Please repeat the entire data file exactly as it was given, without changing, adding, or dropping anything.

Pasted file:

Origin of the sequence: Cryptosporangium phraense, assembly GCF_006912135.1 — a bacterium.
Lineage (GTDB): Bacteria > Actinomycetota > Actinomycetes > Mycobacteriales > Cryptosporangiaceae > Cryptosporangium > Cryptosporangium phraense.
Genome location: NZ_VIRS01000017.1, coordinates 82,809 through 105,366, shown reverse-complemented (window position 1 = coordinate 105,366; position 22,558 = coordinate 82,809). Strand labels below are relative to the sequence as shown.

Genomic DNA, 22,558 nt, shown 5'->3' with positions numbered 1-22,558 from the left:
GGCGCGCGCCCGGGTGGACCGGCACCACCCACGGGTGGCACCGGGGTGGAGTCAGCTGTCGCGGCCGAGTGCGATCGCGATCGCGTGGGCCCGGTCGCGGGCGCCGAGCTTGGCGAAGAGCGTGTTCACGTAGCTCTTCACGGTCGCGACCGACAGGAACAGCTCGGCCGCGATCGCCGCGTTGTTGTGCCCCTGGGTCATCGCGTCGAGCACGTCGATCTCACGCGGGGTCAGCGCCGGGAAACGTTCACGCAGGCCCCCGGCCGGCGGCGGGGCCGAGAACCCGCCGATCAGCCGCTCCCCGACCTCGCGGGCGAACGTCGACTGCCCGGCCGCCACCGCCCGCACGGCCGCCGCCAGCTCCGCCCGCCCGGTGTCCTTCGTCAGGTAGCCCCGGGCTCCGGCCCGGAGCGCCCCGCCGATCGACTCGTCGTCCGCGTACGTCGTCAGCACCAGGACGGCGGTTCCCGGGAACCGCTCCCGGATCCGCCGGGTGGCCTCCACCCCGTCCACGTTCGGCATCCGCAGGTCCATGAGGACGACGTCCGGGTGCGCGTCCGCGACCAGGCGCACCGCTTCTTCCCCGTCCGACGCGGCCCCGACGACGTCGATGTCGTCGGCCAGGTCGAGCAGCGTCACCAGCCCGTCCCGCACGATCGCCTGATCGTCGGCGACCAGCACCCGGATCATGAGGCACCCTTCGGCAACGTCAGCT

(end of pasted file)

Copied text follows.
Origin of the sequence: Cryptosporangium phraense, assembly GCF_006912135.1 — a bacterium.
Lineage (GTDB): Bacteria > Actinomycetota > Actinomycetes > Mycobacteriales > Cryptosporangiaceae > Cryptosporangium > Cryptosporangium phraense.
Genome location: NZ_VIRS01000017.1, coordinates 82,809 through 105,366, shown reverse-complemented (window position 1 = coordinate 105,366; position 22,558 = coordinate 82,809). Strand labels below are relative to the sequence as shown.

Genomic DNA, 22,558 nt, shown 5'->3' with positions numbered 1-22,558 from the left:
GGCGCGCGCCCGGGTGGACCGGCACCACCCACGGGTGGCACCGGGGTGGAGTCAGCTGTCGCGGCCGAGTGCGATCGCGATCGCGTGGGCCCGGTCGCGGGCGCCGAGCTTGGCGAAGAGCGTGTTCACGTAGCTCTTCACGGTCGCGACCGACAGGAACAGCTCGGCCGCGATCGCCGCGTTGTTGTGCCCCTGGGTCATCGCGTCGAGCACGTCGATCTCACGCGGGGTCAGCGCCGGGAAACGTTCACGCAGGCCCCCGGCCGGCGGCGGGGCCGAGAACCCGCCGATCAGCCGCTCCCCGACCTCGCGGGCGAACGTCGACTGCCCGGCCGCCACCGCCCGCACGGCCGCCGCCAGCTCCGCCCGCCCGGTGTCCTTCGTCAGGTAGCCCCGGGCTCCGGCCCGGAGCGCCCCGCCGATCGACTCGTCGTCCGCGTACGTCGTCAGCACCAGGACGGCGGTTCCCGGGAACCGCTCCCGGATCCGCCGGGTGGCCTCCACCCCGTCCACGTTCGGCATCCGCAGGTCCATGAGGACGACGTCCGGGTGCGCGTCCGCGACCAGGCGCACCGCTTCTTCCCCGTCCGACGCGGCCCCGACGACGTCGATGTCGTCGGCCAGGTCGAGCAGCGTCACCAGCCCGTCCCGCACGATCGCCTGATCGTCGGCGACCAGCACCCGGATCATGAGGCACCCTTCGGCAACGTCAGCT